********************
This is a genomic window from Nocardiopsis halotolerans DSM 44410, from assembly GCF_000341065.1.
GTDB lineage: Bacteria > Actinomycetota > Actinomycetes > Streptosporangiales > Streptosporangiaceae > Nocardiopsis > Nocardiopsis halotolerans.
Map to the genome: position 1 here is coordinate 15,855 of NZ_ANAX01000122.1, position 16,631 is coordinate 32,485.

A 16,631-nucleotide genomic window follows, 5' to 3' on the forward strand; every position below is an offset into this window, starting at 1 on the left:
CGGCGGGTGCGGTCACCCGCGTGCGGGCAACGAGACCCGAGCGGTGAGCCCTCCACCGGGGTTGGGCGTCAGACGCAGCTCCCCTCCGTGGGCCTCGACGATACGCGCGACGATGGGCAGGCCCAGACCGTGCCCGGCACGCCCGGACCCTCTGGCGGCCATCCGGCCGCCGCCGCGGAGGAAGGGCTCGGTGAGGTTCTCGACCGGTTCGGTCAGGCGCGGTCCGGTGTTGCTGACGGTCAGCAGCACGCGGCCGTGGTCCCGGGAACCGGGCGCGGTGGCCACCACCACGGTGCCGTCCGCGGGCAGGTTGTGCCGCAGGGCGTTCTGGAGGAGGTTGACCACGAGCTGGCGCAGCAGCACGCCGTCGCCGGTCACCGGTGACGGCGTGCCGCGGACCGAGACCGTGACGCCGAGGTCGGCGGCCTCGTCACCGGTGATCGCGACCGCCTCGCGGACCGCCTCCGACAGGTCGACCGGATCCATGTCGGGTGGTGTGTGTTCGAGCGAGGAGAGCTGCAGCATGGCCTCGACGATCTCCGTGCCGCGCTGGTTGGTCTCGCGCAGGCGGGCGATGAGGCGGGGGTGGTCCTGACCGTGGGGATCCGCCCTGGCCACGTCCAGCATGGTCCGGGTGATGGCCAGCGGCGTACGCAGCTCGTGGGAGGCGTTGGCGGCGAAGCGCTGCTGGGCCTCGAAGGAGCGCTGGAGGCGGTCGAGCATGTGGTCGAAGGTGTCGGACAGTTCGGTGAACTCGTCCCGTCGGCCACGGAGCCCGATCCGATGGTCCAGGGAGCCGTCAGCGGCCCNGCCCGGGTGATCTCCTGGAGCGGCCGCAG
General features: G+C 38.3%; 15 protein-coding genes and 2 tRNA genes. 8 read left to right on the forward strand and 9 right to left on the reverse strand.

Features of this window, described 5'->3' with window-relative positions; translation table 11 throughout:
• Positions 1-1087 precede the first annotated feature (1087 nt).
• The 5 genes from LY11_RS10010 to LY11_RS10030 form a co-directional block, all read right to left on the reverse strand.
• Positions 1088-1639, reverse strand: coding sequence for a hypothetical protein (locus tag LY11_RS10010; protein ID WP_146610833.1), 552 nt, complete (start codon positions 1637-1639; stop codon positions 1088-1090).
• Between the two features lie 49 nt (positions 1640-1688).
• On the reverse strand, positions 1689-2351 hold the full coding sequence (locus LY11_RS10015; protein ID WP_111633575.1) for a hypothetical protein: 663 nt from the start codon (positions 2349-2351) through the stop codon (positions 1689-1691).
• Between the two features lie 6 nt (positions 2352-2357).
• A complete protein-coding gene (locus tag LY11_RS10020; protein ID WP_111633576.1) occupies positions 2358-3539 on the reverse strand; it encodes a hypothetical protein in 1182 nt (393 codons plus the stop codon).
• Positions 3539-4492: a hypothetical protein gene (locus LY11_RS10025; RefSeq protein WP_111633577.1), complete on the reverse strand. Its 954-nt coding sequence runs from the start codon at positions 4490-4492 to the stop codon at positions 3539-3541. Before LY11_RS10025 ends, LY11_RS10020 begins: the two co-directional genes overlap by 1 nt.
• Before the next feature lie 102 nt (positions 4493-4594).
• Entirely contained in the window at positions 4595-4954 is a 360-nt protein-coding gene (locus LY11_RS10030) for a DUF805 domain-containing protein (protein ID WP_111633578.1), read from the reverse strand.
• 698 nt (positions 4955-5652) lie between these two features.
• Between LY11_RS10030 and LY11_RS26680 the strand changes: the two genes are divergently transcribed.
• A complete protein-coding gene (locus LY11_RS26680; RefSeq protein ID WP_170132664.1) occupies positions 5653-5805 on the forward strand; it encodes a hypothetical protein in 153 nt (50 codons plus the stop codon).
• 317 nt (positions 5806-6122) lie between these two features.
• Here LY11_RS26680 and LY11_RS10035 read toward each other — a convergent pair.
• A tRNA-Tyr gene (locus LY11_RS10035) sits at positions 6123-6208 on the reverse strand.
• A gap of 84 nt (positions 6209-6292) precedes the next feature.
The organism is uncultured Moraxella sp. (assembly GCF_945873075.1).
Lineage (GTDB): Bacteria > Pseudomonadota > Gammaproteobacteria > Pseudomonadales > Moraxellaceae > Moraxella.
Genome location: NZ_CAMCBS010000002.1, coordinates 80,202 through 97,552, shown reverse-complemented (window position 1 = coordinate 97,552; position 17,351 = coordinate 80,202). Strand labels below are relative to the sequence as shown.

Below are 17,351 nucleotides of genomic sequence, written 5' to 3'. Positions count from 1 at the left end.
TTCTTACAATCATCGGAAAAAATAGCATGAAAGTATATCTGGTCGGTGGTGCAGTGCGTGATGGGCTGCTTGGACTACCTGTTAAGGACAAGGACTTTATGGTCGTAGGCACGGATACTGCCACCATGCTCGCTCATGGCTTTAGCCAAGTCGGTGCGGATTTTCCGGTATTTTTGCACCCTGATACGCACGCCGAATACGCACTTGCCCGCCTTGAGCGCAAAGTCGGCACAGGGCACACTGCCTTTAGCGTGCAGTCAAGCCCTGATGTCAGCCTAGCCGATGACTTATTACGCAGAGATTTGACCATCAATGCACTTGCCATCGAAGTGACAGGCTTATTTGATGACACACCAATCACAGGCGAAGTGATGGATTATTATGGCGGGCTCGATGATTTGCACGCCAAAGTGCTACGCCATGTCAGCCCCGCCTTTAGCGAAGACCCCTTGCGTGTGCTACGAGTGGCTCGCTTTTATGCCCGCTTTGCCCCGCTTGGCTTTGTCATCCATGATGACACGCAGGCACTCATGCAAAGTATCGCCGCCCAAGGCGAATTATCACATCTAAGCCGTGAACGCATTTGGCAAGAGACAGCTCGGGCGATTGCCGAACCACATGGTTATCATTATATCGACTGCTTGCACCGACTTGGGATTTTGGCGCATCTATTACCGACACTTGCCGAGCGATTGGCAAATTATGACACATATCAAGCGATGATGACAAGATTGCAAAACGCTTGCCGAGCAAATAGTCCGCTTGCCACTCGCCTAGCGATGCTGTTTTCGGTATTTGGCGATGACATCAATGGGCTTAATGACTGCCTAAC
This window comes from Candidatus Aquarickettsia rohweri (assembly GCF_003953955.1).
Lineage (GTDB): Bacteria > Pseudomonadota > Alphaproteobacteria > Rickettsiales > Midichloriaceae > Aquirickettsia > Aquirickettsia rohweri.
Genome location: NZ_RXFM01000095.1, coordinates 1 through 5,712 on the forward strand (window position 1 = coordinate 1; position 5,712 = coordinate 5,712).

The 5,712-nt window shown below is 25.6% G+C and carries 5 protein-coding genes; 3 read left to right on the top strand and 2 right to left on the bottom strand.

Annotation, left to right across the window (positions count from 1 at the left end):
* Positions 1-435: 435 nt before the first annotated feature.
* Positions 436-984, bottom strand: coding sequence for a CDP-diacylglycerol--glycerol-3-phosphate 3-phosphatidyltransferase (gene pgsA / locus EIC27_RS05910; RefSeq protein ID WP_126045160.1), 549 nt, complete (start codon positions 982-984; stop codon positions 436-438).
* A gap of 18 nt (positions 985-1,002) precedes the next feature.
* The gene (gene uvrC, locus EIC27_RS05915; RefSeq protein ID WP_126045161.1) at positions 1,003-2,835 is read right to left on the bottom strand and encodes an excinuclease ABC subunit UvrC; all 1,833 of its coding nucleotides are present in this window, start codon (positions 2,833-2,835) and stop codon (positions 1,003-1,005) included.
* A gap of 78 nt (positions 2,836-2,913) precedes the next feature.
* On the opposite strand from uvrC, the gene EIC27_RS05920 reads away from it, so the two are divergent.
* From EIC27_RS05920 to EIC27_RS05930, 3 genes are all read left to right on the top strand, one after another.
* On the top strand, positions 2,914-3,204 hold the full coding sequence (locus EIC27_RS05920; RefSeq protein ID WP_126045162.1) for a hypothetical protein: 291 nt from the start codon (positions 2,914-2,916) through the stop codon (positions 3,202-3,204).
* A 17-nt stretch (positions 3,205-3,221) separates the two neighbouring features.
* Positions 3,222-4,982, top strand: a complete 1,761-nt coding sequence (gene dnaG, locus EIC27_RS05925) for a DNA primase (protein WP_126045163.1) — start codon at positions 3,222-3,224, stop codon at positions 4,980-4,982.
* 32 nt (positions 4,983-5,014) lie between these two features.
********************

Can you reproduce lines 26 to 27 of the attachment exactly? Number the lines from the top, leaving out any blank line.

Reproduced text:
Lineage (GTDB): Bacteria > Pseudomonadota > Gammaproteobacteria > Pseudomonadales > Moraxellaceae > Moraxella.
Genome location: NZ_CAMCBS010000002.1, coordinates 80,202 through 97,552, shown reverse-complemented (window position 1 = coordinate 97,552; position 17,351 = coordinate 80,202). Strand labels below are relative to the sequence as shown.